This leaves food allergy testing and treatment. There is a food allergy blood test, but most dermatology experts agree it is horribly inaccurate. I use the response to cortisone for my screening. Inhalant and flea allergies are very responsive to cortisone. Food allergies are not. So if I give two back-to-back injections that appear to be worthless, that is my cue to try a food trial. Without a doubt, a food trial is the best diagnostic method. There are two ways. First is to use a limited antigen diet that has ingredients that your pet has never had before (remember allergies are acquired and they have to have previous exposure to be allergic). Examples are foods with kangaroo and oats, venison and potato, duck and potato, etc.
The downside is that these diets are more likely to cause diarrhea in some animals. The other option is a hydrolyzed diet—that is where the molecules of the food are broken down too small for the body to recognize it. So while it may have chicken in it, the body only sees a generic protein. That type of diet has been the most effective for me. If you are doing a food trial, you must understand it will take up to eight weeks for 85 percent of the allergic dogs to respond. That means no treats, just the food and water only, or it will be a waste of time and money.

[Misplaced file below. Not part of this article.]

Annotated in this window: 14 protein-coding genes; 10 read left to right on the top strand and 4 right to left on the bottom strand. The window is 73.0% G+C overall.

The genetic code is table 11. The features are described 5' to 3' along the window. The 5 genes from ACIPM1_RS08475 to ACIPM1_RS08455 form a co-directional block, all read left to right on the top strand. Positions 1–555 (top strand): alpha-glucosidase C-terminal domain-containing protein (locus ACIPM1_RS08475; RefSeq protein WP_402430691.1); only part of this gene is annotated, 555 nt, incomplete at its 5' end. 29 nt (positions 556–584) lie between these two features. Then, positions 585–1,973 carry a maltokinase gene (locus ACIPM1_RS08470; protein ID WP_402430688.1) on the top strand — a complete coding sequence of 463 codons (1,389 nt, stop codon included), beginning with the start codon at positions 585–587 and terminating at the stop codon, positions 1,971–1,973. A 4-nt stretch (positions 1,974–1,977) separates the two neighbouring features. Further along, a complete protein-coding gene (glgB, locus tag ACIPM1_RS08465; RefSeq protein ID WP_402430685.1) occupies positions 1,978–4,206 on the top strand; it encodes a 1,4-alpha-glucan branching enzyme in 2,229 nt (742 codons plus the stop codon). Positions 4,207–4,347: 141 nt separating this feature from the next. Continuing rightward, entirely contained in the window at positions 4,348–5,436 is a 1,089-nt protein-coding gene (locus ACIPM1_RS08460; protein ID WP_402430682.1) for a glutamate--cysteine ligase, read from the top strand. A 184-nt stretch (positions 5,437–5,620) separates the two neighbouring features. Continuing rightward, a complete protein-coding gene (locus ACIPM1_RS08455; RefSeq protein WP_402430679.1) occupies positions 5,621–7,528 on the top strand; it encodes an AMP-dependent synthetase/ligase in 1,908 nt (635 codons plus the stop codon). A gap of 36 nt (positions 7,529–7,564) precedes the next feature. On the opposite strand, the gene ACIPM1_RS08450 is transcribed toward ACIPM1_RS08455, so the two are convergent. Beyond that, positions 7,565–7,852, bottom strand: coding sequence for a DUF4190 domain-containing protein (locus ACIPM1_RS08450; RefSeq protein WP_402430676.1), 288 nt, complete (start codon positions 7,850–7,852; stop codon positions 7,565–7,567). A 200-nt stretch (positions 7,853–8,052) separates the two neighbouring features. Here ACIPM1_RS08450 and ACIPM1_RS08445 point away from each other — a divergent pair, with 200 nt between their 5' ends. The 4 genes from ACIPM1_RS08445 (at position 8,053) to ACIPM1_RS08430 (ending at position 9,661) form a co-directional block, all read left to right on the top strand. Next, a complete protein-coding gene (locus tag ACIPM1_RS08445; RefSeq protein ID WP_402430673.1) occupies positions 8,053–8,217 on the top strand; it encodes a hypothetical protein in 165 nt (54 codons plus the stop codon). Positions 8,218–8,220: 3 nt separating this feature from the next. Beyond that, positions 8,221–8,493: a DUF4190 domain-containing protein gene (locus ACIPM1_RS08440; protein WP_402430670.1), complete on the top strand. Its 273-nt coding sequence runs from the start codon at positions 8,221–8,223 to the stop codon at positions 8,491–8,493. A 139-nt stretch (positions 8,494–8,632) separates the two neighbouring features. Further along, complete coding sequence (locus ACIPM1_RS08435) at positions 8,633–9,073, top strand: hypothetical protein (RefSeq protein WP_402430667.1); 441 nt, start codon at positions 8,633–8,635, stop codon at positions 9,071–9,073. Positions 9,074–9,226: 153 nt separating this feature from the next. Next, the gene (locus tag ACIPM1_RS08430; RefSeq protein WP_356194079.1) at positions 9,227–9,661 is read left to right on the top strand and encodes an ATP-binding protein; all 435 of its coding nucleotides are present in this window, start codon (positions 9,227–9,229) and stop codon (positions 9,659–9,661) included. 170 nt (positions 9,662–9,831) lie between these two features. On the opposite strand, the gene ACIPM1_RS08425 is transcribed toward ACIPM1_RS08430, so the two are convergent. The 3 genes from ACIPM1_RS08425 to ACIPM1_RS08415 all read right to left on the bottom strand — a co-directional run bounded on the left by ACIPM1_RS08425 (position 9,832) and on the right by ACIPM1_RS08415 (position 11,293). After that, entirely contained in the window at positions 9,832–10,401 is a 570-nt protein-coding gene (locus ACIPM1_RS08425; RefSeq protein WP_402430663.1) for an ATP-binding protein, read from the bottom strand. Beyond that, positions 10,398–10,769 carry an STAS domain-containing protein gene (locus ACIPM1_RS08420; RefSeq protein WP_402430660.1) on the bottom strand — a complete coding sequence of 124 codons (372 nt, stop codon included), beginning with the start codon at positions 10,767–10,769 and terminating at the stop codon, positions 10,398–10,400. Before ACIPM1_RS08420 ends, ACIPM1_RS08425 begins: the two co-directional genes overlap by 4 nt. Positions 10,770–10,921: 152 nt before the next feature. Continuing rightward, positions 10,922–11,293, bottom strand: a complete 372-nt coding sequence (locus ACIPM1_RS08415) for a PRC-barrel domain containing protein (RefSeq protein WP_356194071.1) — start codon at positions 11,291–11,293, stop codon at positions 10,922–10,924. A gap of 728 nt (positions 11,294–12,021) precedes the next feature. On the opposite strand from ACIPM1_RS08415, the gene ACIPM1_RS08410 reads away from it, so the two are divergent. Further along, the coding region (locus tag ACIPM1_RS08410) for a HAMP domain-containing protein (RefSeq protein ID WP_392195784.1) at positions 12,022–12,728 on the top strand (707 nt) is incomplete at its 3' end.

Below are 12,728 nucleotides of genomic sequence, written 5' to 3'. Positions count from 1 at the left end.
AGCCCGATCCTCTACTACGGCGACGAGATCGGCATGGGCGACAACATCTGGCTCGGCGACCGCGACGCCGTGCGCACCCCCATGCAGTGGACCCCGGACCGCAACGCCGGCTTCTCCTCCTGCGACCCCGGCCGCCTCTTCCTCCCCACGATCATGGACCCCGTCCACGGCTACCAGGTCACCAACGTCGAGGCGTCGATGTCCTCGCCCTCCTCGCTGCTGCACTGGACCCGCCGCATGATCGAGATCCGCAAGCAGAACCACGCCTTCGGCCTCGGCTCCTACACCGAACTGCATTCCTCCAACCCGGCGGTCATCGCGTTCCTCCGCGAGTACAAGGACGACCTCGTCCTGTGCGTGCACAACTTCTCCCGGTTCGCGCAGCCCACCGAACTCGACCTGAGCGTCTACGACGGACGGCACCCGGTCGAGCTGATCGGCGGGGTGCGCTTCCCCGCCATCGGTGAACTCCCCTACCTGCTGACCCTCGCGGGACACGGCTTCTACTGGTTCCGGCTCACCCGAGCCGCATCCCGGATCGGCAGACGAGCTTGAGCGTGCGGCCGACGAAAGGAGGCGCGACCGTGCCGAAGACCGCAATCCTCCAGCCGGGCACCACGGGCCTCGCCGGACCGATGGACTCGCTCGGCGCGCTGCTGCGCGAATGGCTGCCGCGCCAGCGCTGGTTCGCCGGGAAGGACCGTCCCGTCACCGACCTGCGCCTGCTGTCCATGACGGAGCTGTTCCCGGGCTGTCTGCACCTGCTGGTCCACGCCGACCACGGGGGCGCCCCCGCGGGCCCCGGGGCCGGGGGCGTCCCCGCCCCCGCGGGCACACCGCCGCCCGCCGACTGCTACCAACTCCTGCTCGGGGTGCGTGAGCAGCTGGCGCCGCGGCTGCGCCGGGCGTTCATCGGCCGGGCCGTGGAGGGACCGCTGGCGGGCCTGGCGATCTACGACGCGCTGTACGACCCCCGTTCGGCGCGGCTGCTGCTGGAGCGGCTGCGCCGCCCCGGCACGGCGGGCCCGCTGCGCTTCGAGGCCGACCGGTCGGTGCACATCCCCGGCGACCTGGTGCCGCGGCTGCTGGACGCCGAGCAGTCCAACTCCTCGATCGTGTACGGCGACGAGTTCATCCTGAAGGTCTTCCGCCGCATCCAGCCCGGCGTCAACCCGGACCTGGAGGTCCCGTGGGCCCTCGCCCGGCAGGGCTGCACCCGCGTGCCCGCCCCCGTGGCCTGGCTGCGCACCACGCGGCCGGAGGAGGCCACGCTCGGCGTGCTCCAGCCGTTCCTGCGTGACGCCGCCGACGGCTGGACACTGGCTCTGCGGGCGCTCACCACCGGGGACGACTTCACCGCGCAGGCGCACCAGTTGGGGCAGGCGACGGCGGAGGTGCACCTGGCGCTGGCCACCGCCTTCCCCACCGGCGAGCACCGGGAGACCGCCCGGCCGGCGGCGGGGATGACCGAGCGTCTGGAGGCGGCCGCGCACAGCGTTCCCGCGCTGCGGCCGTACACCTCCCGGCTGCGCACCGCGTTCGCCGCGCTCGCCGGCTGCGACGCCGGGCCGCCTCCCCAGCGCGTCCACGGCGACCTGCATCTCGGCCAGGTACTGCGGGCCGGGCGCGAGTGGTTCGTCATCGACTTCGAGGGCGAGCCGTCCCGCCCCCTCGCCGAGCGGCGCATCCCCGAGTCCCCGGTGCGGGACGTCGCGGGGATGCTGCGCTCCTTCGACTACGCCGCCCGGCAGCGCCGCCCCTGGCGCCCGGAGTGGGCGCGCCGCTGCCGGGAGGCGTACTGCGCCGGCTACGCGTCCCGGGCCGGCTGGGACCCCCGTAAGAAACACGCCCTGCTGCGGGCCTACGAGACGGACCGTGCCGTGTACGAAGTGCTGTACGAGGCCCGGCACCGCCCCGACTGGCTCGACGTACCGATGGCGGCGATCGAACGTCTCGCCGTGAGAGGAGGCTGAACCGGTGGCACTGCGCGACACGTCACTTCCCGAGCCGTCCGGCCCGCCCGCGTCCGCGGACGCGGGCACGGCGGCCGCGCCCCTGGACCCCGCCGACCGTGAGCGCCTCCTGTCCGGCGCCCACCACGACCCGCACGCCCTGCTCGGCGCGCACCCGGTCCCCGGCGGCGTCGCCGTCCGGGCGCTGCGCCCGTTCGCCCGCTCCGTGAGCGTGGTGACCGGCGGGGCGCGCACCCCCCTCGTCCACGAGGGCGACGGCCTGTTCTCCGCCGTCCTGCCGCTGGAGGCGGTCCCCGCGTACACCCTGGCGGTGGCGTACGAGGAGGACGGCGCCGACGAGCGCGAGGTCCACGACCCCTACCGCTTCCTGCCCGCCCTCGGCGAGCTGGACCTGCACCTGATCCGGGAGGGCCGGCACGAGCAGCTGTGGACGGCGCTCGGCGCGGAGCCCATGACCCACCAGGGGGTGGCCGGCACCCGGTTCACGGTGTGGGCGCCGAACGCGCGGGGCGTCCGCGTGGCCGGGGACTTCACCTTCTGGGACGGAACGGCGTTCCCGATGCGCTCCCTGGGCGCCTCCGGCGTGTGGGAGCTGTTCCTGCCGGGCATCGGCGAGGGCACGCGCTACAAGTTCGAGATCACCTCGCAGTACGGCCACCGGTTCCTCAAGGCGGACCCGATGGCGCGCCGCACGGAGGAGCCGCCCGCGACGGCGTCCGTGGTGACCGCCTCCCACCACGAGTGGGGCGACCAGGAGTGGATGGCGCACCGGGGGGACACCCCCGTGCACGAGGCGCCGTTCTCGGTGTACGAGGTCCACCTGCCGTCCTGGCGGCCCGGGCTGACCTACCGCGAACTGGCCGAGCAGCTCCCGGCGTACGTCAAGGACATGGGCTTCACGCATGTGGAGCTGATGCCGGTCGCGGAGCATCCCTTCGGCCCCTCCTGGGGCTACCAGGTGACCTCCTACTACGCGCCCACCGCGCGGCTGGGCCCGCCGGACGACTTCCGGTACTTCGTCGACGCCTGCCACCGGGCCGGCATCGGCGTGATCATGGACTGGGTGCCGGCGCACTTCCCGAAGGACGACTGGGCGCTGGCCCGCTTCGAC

One last thing is that fleas and hormone problems like low thyroid can greatly agitate allergies and decrease the effectiveness of treatment. Flea control is a must here, and every dog and cat should be on a regular flea treatment regimen. So consult your veterinarian if you have an itchy pet so it doesn’t end up looking like an animal that has “the mange.”
Kirk Dixon, DVM practices veterinary medicine at Hilton Head Veterinary Clinics, with locations on Hilton Head Island and in Okatie. For more information visit hiltonheadpet.com or call (843) 681-2890 for Hilton Head or (843) 705-9959 for Okatie.